A Work Day at the Eco-Village in Haiti
A Work Day at the Eco-Village in Haiti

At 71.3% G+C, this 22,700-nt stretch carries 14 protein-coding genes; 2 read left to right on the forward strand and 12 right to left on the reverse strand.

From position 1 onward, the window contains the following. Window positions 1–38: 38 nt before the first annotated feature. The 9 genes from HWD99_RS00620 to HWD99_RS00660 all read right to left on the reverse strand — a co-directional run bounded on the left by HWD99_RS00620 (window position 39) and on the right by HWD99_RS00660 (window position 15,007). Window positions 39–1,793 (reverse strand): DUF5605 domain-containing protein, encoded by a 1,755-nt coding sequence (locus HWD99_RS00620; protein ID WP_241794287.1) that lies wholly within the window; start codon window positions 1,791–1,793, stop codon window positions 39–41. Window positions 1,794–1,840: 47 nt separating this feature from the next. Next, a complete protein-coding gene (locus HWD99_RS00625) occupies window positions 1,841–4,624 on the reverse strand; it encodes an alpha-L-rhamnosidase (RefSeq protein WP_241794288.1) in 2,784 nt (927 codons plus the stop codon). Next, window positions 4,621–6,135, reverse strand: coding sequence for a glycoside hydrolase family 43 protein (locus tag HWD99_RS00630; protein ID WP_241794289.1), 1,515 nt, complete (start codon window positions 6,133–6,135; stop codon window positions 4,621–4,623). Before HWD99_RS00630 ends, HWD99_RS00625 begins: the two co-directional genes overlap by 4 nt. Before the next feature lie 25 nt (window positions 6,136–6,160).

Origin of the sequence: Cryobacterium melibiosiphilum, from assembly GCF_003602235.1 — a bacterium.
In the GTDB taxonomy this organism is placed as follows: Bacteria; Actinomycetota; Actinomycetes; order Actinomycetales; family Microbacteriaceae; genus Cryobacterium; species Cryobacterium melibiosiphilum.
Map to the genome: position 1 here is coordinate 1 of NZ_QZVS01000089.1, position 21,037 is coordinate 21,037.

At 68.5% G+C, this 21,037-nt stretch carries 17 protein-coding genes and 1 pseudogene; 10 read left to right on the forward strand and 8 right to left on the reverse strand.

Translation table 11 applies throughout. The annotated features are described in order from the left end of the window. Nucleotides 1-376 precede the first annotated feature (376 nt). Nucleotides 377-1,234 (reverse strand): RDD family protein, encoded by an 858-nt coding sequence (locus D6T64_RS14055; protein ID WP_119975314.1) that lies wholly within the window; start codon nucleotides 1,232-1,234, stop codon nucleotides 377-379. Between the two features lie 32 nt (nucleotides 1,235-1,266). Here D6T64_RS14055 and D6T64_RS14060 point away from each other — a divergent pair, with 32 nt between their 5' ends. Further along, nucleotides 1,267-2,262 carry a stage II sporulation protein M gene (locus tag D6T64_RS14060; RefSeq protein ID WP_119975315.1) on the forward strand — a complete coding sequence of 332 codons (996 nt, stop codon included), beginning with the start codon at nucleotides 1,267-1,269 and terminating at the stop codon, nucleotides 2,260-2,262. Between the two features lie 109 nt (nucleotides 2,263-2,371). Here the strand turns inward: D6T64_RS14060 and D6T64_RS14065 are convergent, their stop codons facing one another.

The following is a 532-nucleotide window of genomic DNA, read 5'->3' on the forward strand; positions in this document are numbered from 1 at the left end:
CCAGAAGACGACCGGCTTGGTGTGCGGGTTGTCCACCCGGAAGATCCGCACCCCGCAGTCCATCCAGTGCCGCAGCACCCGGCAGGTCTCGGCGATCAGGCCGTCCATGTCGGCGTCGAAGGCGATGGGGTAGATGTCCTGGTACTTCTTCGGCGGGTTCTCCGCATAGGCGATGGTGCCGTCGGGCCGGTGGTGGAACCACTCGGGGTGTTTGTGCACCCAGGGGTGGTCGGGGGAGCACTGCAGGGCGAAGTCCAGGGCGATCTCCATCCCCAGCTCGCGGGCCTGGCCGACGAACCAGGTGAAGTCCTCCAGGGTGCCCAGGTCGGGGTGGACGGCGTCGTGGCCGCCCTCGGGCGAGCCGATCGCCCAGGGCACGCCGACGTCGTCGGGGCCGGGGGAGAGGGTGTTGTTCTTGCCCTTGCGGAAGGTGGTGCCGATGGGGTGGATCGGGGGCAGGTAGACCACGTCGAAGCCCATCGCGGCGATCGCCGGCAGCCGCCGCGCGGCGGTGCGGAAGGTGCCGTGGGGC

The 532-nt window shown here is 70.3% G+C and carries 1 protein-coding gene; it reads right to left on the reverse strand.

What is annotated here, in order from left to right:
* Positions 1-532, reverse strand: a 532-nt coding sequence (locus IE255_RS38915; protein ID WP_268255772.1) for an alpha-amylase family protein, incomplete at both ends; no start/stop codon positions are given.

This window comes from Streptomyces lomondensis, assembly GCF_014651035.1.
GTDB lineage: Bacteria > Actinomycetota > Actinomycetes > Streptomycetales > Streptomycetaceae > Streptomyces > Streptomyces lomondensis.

UUSC is partnering with the Unitarian Universalist Association (UUA) on a joint volunteer trip to Haiti, January 21-28. In the post below, trip participant Casey Aspin shares thoughts on working at the eco-village with local members of the Papaye Peasant Movement (MPP). The UUA-UUSC Haiti Volunteer Program is made possible through the contributions of UUA and UUSC donors and a generous grant from the Veatch Program of the UU Congregation at Shelter Rock, in Manhasset, N.Y. Day Three The morning began with a discussion between the UUSC delegation and the people we came to work with — the families who live in the pilot eco-village being built by the Papaye Peasant Movement (MPP). They came from all sections of Port-au-Prince, strangers to each other brought together by the need to escape tragedy and find a new life. After the teeming tent slums of Port-au-Prince, you can't help but be happy for these 10 families, each with two to four children. The eco-village is the Haitian equivalent of Little House on the Prairie. These are urban people learning a new lifestyle, and they seem confident and hopeful. Their lives won't be easy — the trip to Hinche to sell any surplus goods is not exactly a joyride. The roads here are more like boulder fields than roads. Our SUVs get by, with us being thrown around quite a bit. But people going to market are on foot or donkey or motorcycle cab. Once the lengthy and formal introductions were over, with the eco-village leader expressing great gratitude for our work and interest in what UUSC is, we finally got to work. Everyone was pretty excited, and we set about it like we meant business — hauling rocks, mixing cement, sawing boards, and handing boards up to the guys on the roof. Everyone was busy the rest of the morning - which isn't easy when you are trying to keep 14 volunteers, three translators, and three drivers engaged (plus four UUSC staff). I would say we were pretty amazing in what we accomplished were it not for the Haitians, who worked long before we got there and who knows how long after we left. They never stopped for water or food. I don't think I've ever seen people work this hard. Ever. Some live in the village. Some are day laborers. I worked with Joel, one of the latter. He stayed seven years in the Dominican Republic learning a trade (electrician) but couldn't get work. He returned to Haiti and hasn't done much better. He said you have to pay to get work. I haven't been able to learn more about that. He has a wife and daughter in Hinche, and I think he walks round trip. We were sawing wide planks of mango wood into narrow boards that were probably destined for the roof of the community building arising next door. Mango wood is very hard. Many of the tools I brought are being used, but the saws are no match for the mango wood. We get through it mainly by the means of Joel's brute force. I'm pretty slow, but I like giving him a break. Rev. Justin and Mike Carpenter (fittingly) are cutting boards next to Joel and me. After lunch we visited a peasant house. Keep in mind that calling someone a peasant here is a compliment. They are the workers who seek to live life in harmony with each other and the earth. What we could learn from them! Our tour guide was a young man who is very ambitious to improve his lot in life. He's a model MPP member — solar panels on his very modest house, tire gardens, roof-fed cistern to extend the growing season, rabbits, chickens, and guinea fowl. And fire in the belly. The saddest part of the visit was a walk through the parched fields (no rain here since October) to visit a small tire garden behind a house with no livestock. Three girls (in ninth and tenth grades) live there with their mother. Their father left four years ago. They walk two hours each way to school. The oldest wants to be a doctor, but they are in arrears on tuition and she can't afford textbooks. She says if she has a notebook, she will copy lessons from someone else's textbook. Her face was so sad that we all wanted to figure a way to help. Of course all requests must be funneled through MPP so we don't encourage a culture of dependency. After the tour, we drove down more mogul roads to Bassin Zim waterfall. I think I was too tired to enjoy the visit. We walked high above the basin to a cave accompanied by many young boys (and some not so young) who were pretty eager for money. The cave was beautiful and eerie and ancient — unsurprisingly a place where spiritual leaders convene.

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